The Watkins Watermark


The Watkins Watermark

April 21, 2023
Malcolm Mills

OK then, let’s call it Americana. There was a time when it was nameless…just the good stuff to those in the know and when Geraint Watkins first started playing in bands like Red Beans and Rice and Juice on the Loose, they were like transatlantic railroad trains loaded with it rolling around the country. He was never the blazing headlight on the front of the engine, but always on the footplate, powering it through the mirk of bland music of the era.

You’ve heard him at the soulful root of recordings and performances by some of the world’s finest purveyors of quality music. Their names are well documented elsewhere, but this isn’t about them. It’s about the man himself and how he now finds himself on the threshold of a new era as a performer in his own right.

Being in high demand as the sideman of choice for such an elite group of notable artists for over fifty years is the main reason his own date sheet was neglected for so long. Aside from being in the Balham Alligators, Geraint rarely performed with his own band because his main source of income with others filled the diary. He was grateful for it. It was only during his long tenure with Nick Lowe that Watkins and the rest of Nick’s band spent their spare time with soundman Neil Brockbank exploring his material in the studio and making a handful of great albums, including Watkins Bold As Love, Dial W for Watkins and In A Bad Mood.

Then, Neil moved Goldtop Studios to Tooting, which afforded the opportunity for Watkins, and the Mosquitoes of the day (Martin Winning, Oliver Darling, Bobby Irwin, Matt Radford) plus the occasional guest, to drag their gear over the road for some memorable Sunday afternoon tip-jar session in The Wheatsheaf pub on the opposite corner. Moustique was the resulting album of the period.

After the deaths of his cornermen Bobby and Neil in quick succession, these random gigs slowed to a halt and Watkins started working at home, recording his own material with different collaborators like Little George Sueref and Simon Ratcliffe for what would become 2019’s Rush of Blood album.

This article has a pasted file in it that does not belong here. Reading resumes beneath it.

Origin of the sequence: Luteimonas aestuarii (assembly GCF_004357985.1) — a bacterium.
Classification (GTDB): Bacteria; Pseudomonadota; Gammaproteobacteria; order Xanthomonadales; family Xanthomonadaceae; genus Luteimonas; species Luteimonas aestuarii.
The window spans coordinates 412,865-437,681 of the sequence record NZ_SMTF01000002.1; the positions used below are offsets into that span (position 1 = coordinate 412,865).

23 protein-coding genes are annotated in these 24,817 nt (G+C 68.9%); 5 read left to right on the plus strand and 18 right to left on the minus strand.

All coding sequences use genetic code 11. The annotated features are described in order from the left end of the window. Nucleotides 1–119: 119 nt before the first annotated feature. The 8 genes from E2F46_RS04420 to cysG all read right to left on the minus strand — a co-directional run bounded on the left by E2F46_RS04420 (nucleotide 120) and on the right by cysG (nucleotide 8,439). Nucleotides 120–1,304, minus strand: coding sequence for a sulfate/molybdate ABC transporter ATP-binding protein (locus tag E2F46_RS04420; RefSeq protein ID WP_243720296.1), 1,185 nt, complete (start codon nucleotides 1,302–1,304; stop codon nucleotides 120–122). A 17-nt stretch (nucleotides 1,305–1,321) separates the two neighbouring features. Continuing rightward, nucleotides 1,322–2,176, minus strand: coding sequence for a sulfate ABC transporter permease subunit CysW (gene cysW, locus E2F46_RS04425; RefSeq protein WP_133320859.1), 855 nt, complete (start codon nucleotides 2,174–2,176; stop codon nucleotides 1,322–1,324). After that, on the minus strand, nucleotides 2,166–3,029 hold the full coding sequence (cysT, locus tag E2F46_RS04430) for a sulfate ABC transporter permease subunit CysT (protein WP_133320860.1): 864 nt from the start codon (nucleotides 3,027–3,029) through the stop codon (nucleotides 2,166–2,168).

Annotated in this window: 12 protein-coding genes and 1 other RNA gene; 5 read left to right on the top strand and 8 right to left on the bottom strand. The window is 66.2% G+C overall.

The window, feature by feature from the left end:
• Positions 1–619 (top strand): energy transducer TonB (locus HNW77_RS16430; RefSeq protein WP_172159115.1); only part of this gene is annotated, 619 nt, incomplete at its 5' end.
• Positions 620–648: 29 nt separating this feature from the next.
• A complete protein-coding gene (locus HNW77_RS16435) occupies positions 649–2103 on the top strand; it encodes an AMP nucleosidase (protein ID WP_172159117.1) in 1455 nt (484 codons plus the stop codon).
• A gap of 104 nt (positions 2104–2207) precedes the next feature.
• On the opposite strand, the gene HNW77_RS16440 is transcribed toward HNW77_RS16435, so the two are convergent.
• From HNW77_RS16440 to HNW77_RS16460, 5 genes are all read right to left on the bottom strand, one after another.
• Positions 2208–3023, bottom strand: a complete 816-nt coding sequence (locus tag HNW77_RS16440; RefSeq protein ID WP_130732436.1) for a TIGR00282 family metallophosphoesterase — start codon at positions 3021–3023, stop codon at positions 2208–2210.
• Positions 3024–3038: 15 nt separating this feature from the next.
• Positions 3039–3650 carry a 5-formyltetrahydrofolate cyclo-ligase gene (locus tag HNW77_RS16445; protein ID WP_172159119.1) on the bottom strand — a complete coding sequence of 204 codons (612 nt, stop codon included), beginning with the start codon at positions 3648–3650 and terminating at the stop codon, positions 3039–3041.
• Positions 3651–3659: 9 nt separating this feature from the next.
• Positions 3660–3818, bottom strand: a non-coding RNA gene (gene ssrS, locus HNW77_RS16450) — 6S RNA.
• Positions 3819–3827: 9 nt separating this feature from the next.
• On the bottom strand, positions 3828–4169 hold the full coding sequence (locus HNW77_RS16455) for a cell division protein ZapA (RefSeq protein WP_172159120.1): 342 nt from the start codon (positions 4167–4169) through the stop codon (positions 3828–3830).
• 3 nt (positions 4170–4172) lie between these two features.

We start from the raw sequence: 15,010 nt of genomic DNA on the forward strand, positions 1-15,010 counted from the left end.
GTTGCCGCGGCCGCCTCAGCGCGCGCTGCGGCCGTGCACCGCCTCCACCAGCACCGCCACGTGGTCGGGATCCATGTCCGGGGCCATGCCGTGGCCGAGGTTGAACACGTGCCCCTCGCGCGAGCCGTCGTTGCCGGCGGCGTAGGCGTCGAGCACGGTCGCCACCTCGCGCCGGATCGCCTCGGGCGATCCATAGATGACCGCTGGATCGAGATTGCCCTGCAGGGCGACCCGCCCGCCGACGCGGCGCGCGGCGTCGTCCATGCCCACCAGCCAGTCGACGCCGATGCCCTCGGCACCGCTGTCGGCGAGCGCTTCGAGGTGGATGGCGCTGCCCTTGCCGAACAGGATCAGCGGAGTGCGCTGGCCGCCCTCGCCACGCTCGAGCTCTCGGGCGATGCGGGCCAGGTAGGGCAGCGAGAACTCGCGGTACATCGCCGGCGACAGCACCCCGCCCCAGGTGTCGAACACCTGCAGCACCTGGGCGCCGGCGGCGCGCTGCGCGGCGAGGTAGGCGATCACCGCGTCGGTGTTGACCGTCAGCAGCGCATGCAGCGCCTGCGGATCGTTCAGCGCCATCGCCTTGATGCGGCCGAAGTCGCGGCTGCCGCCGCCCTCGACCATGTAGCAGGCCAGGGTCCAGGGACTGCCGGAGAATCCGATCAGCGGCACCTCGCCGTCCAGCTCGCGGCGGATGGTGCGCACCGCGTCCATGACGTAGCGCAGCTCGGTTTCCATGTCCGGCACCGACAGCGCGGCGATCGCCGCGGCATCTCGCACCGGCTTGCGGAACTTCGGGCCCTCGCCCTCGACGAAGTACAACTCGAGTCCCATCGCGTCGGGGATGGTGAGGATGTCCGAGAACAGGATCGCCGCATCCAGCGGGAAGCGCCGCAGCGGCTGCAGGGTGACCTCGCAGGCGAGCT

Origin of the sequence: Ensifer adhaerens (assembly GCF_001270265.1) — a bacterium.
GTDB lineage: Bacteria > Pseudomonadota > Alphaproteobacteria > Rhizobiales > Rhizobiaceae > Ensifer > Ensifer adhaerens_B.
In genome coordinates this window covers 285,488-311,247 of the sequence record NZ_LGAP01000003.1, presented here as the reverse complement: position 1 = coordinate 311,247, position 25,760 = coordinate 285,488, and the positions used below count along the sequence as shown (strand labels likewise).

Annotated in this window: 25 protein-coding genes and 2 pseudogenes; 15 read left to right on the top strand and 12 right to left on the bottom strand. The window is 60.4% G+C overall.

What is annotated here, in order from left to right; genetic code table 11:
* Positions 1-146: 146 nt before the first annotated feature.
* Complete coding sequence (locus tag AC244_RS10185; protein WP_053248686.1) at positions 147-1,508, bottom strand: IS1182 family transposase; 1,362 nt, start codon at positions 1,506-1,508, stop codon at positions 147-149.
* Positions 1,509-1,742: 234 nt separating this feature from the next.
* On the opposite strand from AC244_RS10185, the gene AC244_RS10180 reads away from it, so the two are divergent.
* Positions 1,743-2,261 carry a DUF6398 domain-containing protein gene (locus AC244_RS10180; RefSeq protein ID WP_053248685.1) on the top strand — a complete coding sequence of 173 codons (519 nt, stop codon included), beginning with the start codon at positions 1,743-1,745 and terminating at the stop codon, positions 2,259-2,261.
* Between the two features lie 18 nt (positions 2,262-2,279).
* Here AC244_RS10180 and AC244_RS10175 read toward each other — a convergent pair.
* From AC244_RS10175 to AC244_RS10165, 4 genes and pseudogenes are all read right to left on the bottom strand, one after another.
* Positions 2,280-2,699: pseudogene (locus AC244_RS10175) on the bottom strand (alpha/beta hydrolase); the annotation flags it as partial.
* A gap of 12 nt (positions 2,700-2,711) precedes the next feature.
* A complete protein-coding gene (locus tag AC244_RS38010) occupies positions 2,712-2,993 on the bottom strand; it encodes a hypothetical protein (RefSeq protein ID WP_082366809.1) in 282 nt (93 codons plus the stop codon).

After emerging from the post-pandemic lockdown in 2022, Watkins averaged more than one show a month with the current Mosquitoes. It might not sound very much of a date sheet but it was a whole lot more than he had done under his own steam previously…and his fans loved it. And there’s good news. In 2023, he’s looking forward to doing many more - accordion and all.

In March 2023 The Last Music Company is releasing Geraint Watkins’ long overdue forty-one track (2CD) career retrospective. It is appropriately named AIDE-MÉMOIRE to draw attention to a generous cross-section of his own recordings that may just have passed people by in the last thirty years. When they are heard in this context, the scope of his talent as composer, arranger and performer is blindingly obvious.

He started to write his own material in the 1970s when he was looking for songs for the Geraint Watkins and the Dominators album. At the time of writing this blog, the PRS database has him credited as writer or co-writer of over one hundred and seventy songs. And he is still regularly coming up with new ideas. He is also blessed with a marvellous talent for arranging the work of others. Johnny B Goode and Heroes and Villains are two examples that are indelibly stamped with the Watkins watermark and they both remain in the set list to this day.

The live shows are becoming more frequent although dependent on the availability of the whole band and also, subject to the economic limitations of being a five-piece, but the main thing is, he is getting out there and giving a big chunk of Aide-mémoire (and some new ones) a good airing in front of happy fans.